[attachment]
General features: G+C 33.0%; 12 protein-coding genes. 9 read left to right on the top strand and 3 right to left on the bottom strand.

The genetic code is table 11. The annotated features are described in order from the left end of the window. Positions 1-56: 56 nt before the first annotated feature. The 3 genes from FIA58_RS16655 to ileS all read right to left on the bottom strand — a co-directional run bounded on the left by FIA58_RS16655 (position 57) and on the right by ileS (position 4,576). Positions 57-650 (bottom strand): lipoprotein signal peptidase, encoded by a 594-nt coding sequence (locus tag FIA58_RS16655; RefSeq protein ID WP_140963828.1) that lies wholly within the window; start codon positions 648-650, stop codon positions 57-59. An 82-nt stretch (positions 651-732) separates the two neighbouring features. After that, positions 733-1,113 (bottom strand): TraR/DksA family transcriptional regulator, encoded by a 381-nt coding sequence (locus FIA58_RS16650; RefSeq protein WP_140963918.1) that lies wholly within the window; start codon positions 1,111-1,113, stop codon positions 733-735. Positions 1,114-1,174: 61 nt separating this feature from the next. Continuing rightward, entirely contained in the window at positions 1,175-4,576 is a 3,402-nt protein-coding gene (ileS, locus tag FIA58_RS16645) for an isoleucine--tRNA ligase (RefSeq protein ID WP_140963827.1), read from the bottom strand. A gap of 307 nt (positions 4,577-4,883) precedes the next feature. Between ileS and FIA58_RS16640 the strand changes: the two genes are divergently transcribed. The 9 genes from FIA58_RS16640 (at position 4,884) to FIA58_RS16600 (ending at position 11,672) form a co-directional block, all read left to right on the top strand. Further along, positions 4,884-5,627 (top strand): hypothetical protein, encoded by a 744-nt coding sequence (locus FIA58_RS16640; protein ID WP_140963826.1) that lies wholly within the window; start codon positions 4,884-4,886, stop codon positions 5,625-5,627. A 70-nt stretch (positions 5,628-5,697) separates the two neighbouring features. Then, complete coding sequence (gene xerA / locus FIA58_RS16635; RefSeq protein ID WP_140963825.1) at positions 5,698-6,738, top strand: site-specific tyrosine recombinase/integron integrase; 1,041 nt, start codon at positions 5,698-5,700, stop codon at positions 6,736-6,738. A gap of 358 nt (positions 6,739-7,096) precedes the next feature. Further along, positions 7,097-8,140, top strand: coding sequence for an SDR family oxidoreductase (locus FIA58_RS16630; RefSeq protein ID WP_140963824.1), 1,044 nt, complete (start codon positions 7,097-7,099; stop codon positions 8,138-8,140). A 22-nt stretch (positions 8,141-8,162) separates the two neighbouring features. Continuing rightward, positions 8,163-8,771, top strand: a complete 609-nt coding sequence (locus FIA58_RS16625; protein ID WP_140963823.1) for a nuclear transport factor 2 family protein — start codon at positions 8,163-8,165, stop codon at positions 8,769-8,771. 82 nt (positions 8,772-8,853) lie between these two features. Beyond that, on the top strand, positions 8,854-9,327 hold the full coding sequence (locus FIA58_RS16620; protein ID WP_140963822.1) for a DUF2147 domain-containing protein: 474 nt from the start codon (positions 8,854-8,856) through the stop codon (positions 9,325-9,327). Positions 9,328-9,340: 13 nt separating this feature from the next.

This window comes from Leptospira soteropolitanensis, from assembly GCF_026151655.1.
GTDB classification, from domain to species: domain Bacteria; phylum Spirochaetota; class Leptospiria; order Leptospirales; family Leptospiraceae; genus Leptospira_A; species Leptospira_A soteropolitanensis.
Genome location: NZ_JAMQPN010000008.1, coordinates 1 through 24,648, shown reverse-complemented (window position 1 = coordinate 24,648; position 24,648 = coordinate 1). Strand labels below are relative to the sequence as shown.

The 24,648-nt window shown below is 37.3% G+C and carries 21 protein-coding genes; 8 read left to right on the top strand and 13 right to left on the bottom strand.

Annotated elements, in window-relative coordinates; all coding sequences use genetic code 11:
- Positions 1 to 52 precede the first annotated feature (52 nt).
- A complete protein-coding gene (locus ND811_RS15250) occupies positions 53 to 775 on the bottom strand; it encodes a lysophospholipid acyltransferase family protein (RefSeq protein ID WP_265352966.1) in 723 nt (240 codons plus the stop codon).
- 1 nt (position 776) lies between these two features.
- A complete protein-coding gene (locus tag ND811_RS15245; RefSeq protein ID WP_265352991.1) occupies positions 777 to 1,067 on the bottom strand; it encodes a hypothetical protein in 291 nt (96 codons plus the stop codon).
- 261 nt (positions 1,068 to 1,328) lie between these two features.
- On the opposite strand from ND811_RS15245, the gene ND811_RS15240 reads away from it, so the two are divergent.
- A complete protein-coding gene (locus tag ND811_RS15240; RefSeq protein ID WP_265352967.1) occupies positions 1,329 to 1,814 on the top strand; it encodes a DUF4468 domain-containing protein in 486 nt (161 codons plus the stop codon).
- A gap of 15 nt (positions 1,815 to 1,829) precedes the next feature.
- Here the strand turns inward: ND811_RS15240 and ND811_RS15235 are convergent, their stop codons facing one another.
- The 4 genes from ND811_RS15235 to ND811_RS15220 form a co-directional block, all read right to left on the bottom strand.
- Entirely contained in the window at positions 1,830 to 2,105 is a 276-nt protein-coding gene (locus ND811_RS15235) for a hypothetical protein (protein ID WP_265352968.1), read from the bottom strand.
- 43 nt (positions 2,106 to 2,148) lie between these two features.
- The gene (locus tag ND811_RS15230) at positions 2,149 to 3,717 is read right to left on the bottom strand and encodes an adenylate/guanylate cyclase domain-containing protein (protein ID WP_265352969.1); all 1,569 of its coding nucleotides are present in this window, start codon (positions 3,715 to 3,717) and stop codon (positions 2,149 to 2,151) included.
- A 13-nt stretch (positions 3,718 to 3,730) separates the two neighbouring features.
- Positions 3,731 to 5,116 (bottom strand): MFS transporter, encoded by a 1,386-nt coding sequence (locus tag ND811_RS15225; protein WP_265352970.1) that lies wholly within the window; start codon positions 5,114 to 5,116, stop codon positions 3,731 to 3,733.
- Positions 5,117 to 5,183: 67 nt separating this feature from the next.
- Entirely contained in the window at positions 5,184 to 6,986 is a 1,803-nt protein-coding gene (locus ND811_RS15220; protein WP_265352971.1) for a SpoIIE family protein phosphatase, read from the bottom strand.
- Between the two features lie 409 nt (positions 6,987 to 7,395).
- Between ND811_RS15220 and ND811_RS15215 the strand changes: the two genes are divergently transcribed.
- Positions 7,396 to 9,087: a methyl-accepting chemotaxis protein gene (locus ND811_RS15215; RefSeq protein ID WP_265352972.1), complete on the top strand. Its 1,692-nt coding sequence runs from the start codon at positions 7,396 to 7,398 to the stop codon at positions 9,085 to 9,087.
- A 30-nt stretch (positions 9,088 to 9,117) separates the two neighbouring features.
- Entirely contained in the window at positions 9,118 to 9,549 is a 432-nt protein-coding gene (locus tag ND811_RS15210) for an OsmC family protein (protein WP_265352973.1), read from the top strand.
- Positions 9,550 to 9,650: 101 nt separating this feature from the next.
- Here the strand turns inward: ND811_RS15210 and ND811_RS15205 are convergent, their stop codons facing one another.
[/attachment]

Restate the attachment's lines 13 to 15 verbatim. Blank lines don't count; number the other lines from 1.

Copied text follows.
- On the opposite strand from ND811_RS15245, the gene ND811_RS15240 reads away from it, so the two are divergent.
- A complete protein-coding gene (locus tag ND811_RS15240; RefSeq protein ID WP_265352967.1) occupies positions 1,329 to 1,814 on the top strand; it encodes a DUF4468 domain-containing protein in 486 nt (161 codons plus the stop codon).
- A gap of 15 nt (positions 1,815 to 1,829) precedes the next feature.